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Press Release

Contact:
Eric Sloss
412-268-5765

For immediate release:
May 3, 2005

Carnegie Mellon's Center for Arts Management and Technology Announces eGRANTsm System

PITTSBURGH—An electronic grant system developed by the Center for Arts Management and Technology (CAMT) at Carnegie Mellon University is helping grant-makers disburse funds more effectively and efficiently.

eGRANTsm, originally developed in collaboration with the Pennsylvania Council on the Arts in the early 1990s, is a custom tool for funding agencies who wish to offer Web-based grant applications to their constituents. Currently, more than 20 foundations and arts agencies use eGRANTsm, including National Endowment for the Arts, South Carolina Arts Commission and Mid-American Arts Alliance.

Brian Hall, information manager from the St. Louis Regional Arts Council, said, "The eGRANT has significantly improved our grant process. It's easier easier for applicants to fill out a grant, review panelists to read and staff to manage. The ability to import the data into our database saves lots of time and helps us track information from year to year."

Because eGRANTsm is both customizable and inexpensive, organizations from all over the U.S., of varying operational structures and budget sizes, are using it to streamline the process of providing money to organizations and individuals in need. Thanks to eGRANTsm, applicants can focus on content rather than process because the system automatically enforces funding agency guidelines. Also, narrative sections are limited to a predetermined length and automatic arithmatic in budget sections ensures that an applicant's numbers are correct.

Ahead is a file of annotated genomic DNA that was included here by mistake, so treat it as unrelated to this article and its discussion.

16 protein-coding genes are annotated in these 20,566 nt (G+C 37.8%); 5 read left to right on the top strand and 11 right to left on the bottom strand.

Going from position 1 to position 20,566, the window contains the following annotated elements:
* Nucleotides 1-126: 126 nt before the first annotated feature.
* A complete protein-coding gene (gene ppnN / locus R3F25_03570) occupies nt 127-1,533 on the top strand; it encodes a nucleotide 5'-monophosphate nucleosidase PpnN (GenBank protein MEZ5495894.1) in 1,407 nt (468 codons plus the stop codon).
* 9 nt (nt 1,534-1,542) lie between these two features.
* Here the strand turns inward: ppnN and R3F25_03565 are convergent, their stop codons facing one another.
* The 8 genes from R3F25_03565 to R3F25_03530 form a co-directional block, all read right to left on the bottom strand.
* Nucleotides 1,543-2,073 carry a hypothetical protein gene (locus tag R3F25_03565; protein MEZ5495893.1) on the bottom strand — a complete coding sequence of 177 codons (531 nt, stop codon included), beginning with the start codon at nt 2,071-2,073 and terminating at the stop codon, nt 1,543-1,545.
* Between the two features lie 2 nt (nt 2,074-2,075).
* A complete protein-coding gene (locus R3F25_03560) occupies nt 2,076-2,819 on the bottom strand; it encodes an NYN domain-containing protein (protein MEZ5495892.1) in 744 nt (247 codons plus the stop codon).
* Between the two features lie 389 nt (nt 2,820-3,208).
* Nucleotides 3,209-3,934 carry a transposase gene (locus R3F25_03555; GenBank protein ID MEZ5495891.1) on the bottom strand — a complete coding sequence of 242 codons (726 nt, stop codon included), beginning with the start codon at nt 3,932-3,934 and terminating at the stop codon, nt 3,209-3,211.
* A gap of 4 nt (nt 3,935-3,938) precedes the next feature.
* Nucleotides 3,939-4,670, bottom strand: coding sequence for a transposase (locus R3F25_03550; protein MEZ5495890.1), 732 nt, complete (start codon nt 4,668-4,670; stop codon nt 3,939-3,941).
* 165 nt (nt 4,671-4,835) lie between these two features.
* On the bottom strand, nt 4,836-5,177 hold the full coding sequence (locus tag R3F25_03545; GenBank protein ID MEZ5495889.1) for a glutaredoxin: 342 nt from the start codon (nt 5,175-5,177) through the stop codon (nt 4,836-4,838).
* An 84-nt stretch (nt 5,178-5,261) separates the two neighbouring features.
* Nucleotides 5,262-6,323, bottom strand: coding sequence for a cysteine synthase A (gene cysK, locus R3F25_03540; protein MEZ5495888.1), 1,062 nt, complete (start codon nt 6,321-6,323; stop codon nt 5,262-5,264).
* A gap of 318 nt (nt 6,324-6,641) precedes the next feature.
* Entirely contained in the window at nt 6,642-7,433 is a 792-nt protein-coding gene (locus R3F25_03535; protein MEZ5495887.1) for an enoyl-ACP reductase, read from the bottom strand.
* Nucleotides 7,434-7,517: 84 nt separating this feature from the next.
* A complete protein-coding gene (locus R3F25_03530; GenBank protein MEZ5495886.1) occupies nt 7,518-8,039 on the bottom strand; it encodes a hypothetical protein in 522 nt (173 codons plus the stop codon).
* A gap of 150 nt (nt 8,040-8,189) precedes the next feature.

"Over 97 percent of the applicants for our major annual grant deadline in 2005 used eGRANTsm," said Ardath Goldstein Weaver, director of research, grants and data management for North Carolina Arts Council's Department of Cultural Resources. "This made it possible for us to collect data, set up files and acknowledge more than 450 grant applications very efficiently."

The system is beneficial to grant-makers and applicants in other ways as well because users can work on their Web-based grant application from any location and save it for later completion. Data from previous years is always available and doesn't have to be re-entered, and multiple users can work on one grant application simultaneously.

"Electronic grant applications are essential," said Jerry Coltin, executive director of CAMT. "They standardize the input and delivery system, eliminate mailing and printing costs, alleviate math errors and allow for online grant tracking and panel review processes. This saves organizations time and money."

eGRANTsm is customizable to meet individual client needs and all systems are hosted on CAMT servers, which are maintained and supported around the clock in accordance with Carnegie Mellon's state-of-the-art standards.

Since its inception in 1996 as an applied research center in the Institute for the Management of Creative Enterprises at Carnegie Mellon, the Center for Arts Management and Technology (CAMT) has quickly established itself as a vital resource for arts entities. CAMT investigates existing and emerging information and communication technology and uses its findings to develop practical applications for arts organizations nationwide.

For more information about CAMT, visit www.artsnet.org/camt. Interested organizations can schedule an online demonstration of eGRANTsm by contacting Cary Morrow at 412-268-3695 or cmorrow@cmu.edu.

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